Venetian masks are characterized by their ornate design, featuring bright colours such as gold or silver and the use of complex decorations in the baroque style. Many designs of Venetian masks stem from Commedia dell'arte. They can be full-face masks (e.g. the bauta) or eye masks (e.g. the Columbina). Other types of masks are Medico della Peste, (The Plague Doctor), Moretta and Volto

Venice Masks are hand made at Ca del Sol in preparation of Carnival 2011...***Agreed Fee's Apply To All Image Use***.Marco Secchi /Xianpix.tel +44 (0)207 1939846.tel +39 02 400 47313. e-mail sales@xianpix.com.www.marcosecchi.com (Marco Secchi)

One of my favorite shops for Masks is Ca del Sol in Fondamenta Osmarin near Ponte dei Greci..

Another very nice shop is "La bottega dei Mascareri", of brothers Sergio and Massimo Boldrin, located at the foot of the Rialto bridge in Venice since 1984, offers authentic masks worked in a centuries-old craft.

if you have any recommended shop please do add it in the comments or send us an email and we will add it.....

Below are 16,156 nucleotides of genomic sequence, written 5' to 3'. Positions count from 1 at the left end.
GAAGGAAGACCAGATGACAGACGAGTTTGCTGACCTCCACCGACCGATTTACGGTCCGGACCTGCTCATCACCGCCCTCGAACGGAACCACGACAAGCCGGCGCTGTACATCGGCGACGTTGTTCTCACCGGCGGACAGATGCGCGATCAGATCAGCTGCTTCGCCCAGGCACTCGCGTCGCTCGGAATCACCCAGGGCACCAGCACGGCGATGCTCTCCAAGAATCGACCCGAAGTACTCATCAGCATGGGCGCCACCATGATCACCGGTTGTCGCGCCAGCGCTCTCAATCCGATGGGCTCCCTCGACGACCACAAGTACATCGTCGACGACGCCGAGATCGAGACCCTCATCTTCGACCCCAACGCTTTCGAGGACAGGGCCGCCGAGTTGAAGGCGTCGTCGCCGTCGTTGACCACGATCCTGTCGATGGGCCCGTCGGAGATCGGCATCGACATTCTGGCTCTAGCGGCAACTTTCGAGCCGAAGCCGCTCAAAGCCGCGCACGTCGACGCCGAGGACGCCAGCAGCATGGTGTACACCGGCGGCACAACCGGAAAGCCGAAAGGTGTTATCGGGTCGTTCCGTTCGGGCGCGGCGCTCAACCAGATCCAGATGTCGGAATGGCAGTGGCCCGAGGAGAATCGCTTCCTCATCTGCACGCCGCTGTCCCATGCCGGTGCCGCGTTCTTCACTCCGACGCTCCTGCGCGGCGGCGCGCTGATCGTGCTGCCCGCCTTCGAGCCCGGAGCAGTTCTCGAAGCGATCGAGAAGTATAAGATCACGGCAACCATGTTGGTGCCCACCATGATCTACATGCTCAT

Volo dell'Angelo or Flight of the Angel

The Flight of the Angel is an event usually held on Shrove Thursday of Carnival (grasso) this has its roots due to an event that happened in the mid 16th century. In those years, during various exhibitions, a Turkish acrobat did something that stupefied the Venetians.With the only aid of a pole he walked on a rope from a boat tied in Riva degli Schiavoni to the top of St. Mark’s Tower and then from the tower to the Doges Palaces balcony, as a tribute to the doge.A Venetian girl performs as 'Colombina' during the Volo dell'Angelo, as she flies down from San Marco Tower to the square during the official opening of Venice Carnival (Marco Secchi)

A Venetian girl performs as 'Colombina' during the Volo dell'Angelo, as she flies down from San Marco Tower to the square during the official opening of Venice Carnival (Marco Secchi)

The exhibition changed its name and became “The Flight of the Turk”, it has been held every year with various changes, first it was made only by professional acrobats and lately by common people that wanted to show their ability and bravery.

The exhibition name changed into “The Flight of the Angel” when for the first time an acrobat dressed with angel wings tied to a rope was let down the tower, at the end of the descent the doge himself gave the angel impersonator a gift.

The event changed its name again into “Volo della Colombina” (“The Flight of the dove”) starting from 1759. In that year the acrobat dressed as the angel fell down over  the horrified crowd.Since then a wooden dove substitute the men.After the fall of the Republic the event was banned (as many other traditions) until recent times.